Ingredients (for 4 cheese amateurs):

* 1 clove of garlic
* 800g of cheese mixture (400g Gruyere and 400g Emmantaler, for the classic “moitie-moitie” (half and half) fondue.) You may also vary the mixture of cheese depending on your taste.
* Dry white wine, such as Fendant du Valais
* Freshly ground pepper
* Flour, maizena or potato starch
* Bicarbonate of soda
* Kirsch Liqueur
* French bread cubes, about 1 inch in size with crust on at least 1 side.

Preparation & Service

1) Rub a clove of garlic against a fondue dish (you can leave the garlic in the fondue dish).
2) Add 4 dl of dry white wine and let it warm at a low temperature. When the wine boils, put 800g of grated cheese and mix it continuously at a medium-high temperature until it reaches boiling point.
3) Let this mixture cook for another minute or two and then add the binding agent (see below).
4) Season with pepper and serve as soon as possible. Be sure that the cheese is kept warm at a low temperature while serving.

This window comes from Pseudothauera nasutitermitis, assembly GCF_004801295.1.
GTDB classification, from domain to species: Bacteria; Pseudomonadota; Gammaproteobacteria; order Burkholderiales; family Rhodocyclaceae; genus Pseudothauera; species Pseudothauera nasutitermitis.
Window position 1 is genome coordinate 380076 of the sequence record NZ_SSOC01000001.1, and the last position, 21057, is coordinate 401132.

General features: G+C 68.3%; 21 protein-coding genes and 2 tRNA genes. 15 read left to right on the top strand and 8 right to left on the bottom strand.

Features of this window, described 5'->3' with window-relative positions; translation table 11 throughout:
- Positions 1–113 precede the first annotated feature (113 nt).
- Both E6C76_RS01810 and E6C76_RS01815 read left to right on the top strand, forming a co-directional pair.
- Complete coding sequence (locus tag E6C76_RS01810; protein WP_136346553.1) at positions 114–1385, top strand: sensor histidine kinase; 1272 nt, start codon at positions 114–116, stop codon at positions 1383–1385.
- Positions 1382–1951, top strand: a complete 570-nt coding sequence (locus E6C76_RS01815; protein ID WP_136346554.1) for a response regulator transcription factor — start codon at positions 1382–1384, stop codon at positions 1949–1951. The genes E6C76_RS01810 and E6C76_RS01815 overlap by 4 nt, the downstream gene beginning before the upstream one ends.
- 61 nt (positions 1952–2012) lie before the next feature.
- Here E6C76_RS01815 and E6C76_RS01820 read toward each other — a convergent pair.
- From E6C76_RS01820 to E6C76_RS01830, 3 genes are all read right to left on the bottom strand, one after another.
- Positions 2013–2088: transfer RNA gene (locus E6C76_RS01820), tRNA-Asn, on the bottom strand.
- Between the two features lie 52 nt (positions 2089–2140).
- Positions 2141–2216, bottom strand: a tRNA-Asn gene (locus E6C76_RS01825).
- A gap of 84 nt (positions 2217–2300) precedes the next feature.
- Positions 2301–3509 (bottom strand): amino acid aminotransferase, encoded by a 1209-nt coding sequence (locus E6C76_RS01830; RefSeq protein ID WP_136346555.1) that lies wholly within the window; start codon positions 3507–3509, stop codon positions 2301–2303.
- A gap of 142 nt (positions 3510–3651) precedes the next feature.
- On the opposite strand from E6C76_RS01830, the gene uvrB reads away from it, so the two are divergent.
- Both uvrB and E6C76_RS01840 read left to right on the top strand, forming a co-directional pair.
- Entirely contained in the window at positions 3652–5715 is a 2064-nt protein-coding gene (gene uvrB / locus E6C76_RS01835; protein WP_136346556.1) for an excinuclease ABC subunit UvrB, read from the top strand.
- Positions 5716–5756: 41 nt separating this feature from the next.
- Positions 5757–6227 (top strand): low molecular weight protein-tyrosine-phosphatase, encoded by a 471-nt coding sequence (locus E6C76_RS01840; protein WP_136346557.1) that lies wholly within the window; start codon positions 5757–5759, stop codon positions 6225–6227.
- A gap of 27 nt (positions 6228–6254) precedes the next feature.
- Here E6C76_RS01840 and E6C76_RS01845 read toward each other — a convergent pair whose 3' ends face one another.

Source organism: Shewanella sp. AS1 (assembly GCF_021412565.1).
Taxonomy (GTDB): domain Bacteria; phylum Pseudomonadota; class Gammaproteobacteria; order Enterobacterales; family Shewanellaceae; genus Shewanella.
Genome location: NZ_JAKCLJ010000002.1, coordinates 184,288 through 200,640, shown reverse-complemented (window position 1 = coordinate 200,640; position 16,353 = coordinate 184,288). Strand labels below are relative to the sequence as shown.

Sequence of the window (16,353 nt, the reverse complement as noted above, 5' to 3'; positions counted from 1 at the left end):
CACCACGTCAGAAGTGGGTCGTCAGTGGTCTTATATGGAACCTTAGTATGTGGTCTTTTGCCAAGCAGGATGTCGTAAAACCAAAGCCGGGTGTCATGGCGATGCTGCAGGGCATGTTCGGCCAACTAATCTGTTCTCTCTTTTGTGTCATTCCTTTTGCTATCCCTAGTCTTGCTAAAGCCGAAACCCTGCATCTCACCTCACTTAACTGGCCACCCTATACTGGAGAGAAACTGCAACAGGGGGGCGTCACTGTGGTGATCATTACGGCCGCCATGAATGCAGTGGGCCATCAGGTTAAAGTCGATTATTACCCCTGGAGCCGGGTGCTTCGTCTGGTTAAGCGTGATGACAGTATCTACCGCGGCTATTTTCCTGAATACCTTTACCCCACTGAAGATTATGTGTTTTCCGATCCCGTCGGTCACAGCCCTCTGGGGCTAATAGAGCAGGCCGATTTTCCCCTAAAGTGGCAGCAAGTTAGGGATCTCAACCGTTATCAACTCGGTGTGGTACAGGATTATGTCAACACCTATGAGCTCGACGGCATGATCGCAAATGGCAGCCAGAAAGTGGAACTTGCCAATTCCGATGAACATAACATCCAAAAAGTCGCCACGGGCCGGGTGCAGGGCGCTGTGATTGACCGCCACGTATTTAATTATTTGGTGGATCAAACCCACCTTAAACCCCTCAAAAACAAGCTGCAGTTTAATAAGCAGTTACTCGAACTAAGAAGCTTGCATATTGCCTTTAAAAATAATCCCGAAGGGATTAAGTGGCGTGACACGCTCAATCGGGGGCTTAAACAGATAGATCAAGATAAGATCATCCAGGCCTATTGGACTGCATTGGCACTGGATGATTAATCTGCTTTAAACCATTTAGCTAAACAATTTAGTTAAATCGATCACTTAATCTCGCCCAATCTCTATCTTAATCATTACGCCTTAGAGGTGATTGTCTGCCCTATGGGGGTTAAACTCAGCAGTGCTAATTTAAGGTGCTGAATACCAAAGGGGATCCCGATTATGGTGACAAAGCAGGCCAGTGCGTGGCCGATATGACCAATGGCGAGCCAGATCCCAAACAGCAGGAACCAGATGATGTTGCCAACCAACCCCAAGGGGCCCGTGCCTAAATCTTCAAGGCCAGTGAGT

To bind the fondue:

1) Mix the following ingredients in a glass: 4 or 5 teaspoons of maizena, potato starch or flour.
2) Add one teaspoon of Kirsch (1 teaspoon = 1 person) and a pinch of bicarbonate of soda.
Once the cheese mixture is finally mixed and melted, pour it slowly into the fondue pot and serve.

Bon appetit !

FREE ART on Display... LOOK Upwards !!

by Greggor58

Try to keep in mind if you’re walking about to look upwards…you’re bound to see on the sides of buildings sculptures that have been incorporated into the architecture of the structures.

I noticed three in the short time that I had available to me on my last visit to Fribourg in July of 2010

The first one that I noticed was on a house on the Rue De Semaritaine , you’ll see this in the first photo attached here..

The second is not too far from the Cathedral heading back towards the Train Station area where we had parked, the specific address I can’t tell you…and the third is located on a Government building on Ruelle de Saint Nicholas.

The third photo is of a sculpture found on the corner of a Government building just downt he street from 55 Grands Rue.

Finally the fourth photo is of the façade of a former Patricians house, located at 55 Grands Rue, you can see the Coat of Arms of the de Castella Family that once lived here, a family that has been connected to Fribourg since the mid 1500’s.

So…seems trivial perhaps but if you watch for them you can see some interesting sights if you look for them…often in the places where we’d least expect to see them.